— A Lady's Life in the Rocky Mountains • Isabella L. Bird

... foe. We were at absolute peace, and there was no nation in the world with whom a war cloud threatened, no nation in the world whom we had wronged, or from whom we had anything to fear. The cruise of the battle fleet was not the least of the causes which ensured so peaceful an outlook. ...
— Theodore Roosevelt - An Autobiography by Theodore Roosevelt • Theodore Roosevelt

... outlines, we do not call a host a guest, nor a guest a host. The ancient Romans did so. They, with a language that was as lucid as their climate and was a perfect expression of the sharp hard logical outlook fostered by that climate, had but one word for those two things. Nor have their equally acute descendants done what might have been expected of them in this matter. Hate and spite are as mysteriously equivocal as hopes. By weight ...
— And Even Now - Essays • Max Beerbohm

... to consider facts a little more closely than he had done of late. What was the good, after all, of using up his spare hours in a vague labour called "private study" without giving an outlook on practicabilities? ...
— Jude the Obscure • Thomas Hardy

... end of redemption and eternal bliss, and that the newspaper men are enough sight better than Lot ever thought of being, and are spending Sunday as they should, peacefully in the bosoms of their own families. In fact, Henry, my mental and spiritual outlook has cleared. What in creation is that wad of broken box you are carrying as if it would ...
— The Shoulders of Atlas - A Novel • Mary E. Wilkins Freeman

... our anxiety grew very keen. As for the poor mother, she was quite prostrated by her fears, and no wonder, but the father kept his head wonderfully well. Everything that could be done was done: people were sent out in all directions, shots were fired, and a continuous outlook kept from the great tree, but ...
— Allan Quatermain • by H. Rider Haggard

... had been allotted to Jennie Baxter in the Schloss Steinheimer enjoyed a most extended outlook. A door-window gave access to a stone balcony, which hung against the castle wall like a swallow's nest at the eaves of a house. This balcony was just wide enough to give ample space for one of the easy rocking-chairs which the ...
— Jennie Baxter, Journalist • Robert Barr

... country, along the river. They met occasional settlers and hunters and whether he knew them or not, Tom Fish always stopped to talk and always asked whether everything was quiet along the border. Many shook their heads, and spoke gloomily of the outlook for peace with ...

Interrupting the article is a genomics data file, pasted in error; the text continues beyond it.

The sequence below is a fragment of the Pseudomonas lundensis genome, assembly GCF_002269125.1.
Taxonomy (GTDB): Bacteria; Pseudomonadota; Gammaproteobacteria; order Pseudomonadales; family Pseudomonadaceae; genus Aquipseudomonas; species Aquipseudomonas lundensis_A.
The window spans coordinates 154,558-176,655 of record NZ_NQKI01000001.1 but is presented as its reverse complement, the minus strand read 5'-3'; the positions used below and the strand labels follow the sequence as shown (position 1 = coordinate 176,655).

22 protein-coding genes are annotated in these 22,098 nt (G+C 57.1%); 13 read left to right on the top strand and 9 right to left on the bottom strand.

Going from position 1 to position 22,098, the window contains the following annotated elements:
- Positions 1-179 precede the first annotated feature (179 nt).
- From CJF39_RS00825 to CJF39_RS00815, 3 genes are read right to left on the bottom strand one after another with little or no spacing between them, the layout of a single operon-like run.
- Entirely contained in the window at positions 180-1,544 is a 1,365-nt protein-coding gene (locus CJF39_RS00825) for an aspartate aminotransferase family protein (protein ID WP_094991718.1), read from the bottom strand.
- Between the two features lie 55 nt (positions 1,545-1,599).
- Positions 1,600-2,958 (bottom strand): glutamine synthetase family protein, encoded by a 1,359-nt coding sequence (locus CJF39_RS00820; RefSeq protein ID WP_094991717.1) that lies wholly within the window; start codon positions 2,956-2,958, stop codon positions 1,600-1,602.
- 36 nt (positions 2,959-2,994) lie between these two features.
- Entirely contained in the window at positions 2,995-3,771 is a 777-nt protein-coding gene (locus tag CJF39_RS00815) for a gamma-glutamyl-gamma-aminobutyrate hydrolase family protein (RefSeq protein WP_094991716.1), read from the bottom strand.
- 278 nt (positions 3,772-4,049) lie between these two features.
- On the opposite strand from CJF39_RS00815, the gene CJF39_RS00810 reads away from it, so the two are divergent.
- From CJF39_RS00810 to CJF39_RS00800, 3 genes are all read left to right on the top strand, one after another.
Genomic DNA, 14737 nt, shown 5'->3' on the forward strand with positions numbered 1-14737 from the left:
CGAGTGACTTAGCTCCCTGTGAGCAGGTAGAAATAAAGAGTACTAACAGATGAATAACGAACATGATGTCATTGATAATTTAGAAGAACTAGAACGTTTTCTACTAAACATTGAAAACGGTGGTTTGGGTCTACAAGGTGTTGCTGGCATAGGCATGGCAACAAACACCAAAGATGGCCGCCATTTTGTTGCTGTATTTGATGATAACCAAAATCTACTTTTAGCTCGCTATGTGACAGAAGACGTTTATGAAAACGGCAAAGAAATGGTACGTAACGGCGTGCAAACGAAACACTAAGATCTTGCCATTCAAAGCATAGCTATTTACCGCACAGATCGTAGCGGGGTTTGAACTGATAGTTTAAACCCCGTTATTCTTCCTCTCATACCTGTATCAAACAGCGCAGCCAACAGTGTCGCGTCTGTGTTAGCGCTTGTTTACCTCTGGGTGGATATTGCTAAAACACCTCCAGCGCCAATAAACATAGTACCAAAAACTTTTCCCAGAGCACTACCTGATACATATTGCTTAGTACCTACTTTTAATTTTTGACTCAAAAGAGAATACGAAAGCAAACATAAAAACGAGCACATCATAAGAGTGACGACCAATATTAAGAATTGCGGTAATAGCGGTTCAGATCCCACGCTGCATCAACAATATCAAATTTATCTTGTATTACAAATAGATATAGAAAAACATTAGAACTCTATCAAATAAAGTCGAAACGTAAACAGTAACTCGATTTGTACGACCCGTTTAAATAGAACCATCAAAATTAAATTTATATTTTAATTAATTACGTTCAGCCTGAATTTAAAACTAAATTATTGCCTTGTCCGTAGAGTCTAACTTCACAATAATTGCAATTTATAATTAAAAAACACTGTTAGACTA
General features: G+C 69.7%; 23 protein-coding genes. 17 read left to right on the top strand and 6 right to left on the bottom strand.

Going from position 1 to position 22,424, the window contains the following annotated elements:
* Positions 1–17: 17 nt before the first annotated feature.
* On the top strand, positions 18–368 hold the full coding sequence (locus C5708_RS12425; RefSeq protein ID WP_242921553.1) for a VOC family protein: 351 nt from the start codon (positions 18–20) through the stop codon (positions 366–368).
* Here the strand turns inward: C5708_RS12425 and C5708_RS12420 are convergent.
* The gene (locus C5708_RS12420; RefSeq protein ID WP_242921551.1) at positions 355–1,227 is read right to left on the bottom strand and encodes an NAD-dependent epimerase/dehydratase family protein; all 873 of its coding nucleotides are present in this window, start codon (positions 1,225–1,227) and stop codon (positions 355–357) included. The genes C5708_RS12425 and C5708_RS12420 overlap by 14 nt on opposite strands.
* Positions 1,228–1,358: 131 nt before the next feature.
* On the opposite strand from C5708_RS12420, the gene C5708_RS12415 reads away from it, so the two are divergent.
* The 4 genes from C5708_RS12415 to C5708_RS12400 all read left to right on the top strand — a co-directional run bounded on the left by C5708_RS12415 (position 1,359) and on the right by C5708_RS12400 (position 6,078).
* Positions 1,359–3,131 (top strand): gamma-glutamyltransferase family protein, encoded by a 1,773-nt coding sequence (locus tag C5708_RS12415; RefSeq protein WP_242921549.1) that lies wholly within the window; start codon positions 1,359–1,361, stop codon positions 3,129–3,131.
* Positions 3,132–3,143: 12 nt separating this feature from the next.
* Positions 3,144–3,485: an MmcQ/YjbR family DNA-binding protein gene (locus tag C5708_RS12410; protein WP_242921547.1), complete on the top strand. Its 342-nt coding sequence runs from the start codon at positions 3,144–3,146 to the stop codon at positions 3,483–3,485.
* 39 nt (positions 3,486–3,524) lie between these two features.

— Far Past the Frontier • James A. Braden

... chaussees, paved in the middle, and bordered by equidistant poplars on either side, and leading from town to town, and the monotonous perspective of which is so desolating to heart and eye; backwards or forwards, it is always the same, with a flat sameness of outlook to right and left, and every 450 seconds the chime would boom and flounder heavily by, with a dozen sharp railway whistles after it, like swordfish after a whale, piercing ...
— The Martian • George Du Maurier

... or barrows built over the Homeric dead were hillocks high enough to be good points of outlook for scouts, as in the case of the barrow of AEsyetes (Iliad, II. 793) and "the steep mound," the howe of lithe Myrine (II. 814). We do not know that women were usually buried in howe, but Myrine was a warrior maiden of the Amazons. ...
— Homer and His Age • Andrew Lang

... arrived that they returned to the subject of Miss Grex. Then it was Hunterleys himself who introduced it. He was beginning to rather like this big, self-confident young man, so full of his simple love affair, so absolutely honest in his purpose, in his outlook upon life. ...
— Mr. Grex of Monte Carlo • E. Phillips Oppenheim

... self-confidence immeasurably, and self-confidence is the lever that moves the world. On every hand we see men of good ability who feel crippled all their lives and are often mortified, by having to confess, by the poverty of their language, their sordid ideals, their narrow outlook on life, that they are not educated. The superbly trained man can go through the world with his head up and feel conscious that he is not likely to play the ignoramus in any company, or be mortified or pained by ignorance of matters ...
— Pushing to the Front • Orison Swett Marden